Earlier this month, the 26-year-old athlete covered more than 30 treacherous kilometers from Zermatt to Saas Fee, Switzerland, on foot.
On the way, he crossed five 4,000-meter peaks including the Dom, the highest mountain in Switzerland, in just seven and three-quarter hours.
The mountains and their challenges have always been part of life for Steindl, who grew up in Zermatt as the son of a mountain guide father and an amateur mountaineer mother.
As a 14-year-old, he achieved his first 4,000m ascent on the Matterhorn, and he now holds the record for its quickest ascent from Zermatt -- fractionally under three hours.
Now a mountain guide himself, he set his five-peak challenge "because I always see the Taeschhorn and the Dom from my home, two beautiful pyramids that glow in the evening sun."
"I was eager to climb them, but the descent from the Dom is quite tricky," he explains.
"I wanted to find a safe way down to the valley, since I'm on my own out there. That's why I chose the route across the five peaks -- Alphubel, Taeschhorn, Dom, Lenzspitze and Nadelhorn."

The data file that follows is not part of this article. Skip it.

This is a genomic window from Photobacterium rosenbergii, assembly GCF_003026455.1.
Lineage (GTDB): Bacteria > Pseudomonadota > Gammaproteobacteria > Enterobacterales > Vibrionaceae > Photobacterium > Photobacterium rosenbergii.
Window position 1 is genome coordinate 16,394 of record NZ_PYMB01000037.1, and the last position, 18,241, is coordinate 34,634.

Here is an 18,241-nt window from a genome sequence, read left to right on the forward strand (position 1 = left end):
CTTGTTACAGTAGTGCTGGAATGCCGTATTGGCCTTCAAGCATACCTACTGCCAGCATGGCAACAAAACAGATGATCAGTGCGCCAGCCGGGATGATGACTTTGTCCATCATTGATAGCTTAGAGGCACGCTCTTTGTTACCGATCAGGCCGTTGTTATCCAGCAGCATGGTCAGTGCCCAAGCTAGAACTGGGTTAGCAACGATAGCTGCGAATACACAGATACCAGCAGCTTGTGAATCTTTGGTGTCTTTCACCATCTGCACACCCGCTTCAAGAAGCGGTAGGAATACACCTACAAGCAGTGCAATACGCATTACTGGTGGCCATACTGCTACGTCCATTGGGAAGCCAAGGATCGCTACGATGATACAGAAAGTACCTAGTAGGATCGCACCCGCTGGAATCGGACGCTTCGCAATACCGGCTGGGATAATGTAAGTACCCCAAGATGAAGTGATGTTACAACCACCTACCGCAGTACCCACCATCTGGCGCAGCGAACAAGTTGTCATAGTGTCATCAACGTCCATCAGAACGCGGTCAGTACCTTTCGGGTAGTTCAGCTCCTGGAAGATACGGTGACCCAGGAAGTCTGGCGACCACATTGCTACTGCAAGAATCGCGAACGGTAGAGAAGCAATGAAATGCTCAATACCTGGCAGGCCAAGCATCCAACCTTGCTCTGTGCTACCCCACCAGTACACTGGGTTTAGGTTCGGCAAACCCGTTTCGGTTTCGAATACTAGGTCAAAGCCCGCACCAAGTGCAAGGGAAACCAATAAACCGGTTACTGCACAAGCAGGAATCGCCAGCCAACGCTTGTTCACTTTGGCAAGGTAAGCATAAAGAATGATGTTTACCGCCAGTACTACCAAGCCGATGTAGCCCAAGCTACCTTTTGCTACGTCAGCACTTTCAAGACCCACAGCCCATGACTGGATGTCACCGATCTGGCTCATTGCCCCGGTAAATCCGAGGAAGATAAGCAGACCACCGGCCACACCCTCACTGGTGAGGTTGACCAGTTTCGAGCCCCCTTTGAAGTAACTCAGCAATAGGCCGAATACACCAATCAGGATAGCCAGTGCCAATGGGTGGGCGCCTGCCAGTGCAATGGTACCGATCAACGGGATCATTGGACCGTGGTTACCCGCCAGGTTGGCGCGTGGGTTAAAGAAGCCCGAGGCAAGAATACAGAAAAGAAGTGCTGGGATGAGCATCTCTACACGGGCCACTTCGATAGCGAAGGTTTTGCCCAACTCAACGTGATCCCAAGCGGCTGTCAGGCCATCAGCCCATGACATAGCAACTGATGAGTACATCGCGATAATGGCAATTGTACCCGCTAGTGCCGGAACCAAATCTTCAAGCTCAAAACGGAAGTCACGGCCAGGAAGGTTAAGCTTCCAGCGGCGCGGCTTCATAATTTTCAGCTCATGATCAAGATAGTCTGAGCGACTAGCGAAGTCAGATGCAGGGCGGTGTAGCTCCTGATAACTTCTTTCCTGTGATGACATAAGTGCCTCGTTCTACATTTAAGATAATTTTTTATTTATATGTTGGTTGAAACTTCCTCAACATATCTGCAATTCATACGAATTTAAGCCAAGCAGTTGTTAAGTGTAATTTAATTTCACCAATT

He first ran the route in 2013, but has had to wait patiently for a chance to repeat the feat.
The Swiss climber needed perfect weather conditions in which exposed ridges were free of snow, and the firn -- crystalline or granular snow -- was frozen.
And two years -- yes, two years -- later, that perfect day finally arrived.
Steindl's remarkable challenge was captured by a film crew, and he says he hopes the results "can inspire people at home and encourage them to go out and explore the mountains."
After six hours and 37 minutes, during which the camera crew often had difficulty keeping track of him amid vast expanses of landscape, he stood atop Nadelhorn.
And a little over an hour later, exhausted but ecstatic, he arrived in the church square in Saas Fee.
"I just wanted to do my best, but I never expected to achieve such a time," he adds. "I thought my watch must be faulty.
"It was an amazing day for me -- I am tired but satisfied and happy. You cannot top such a perfect day in the mountains, and now it has been captured it forever."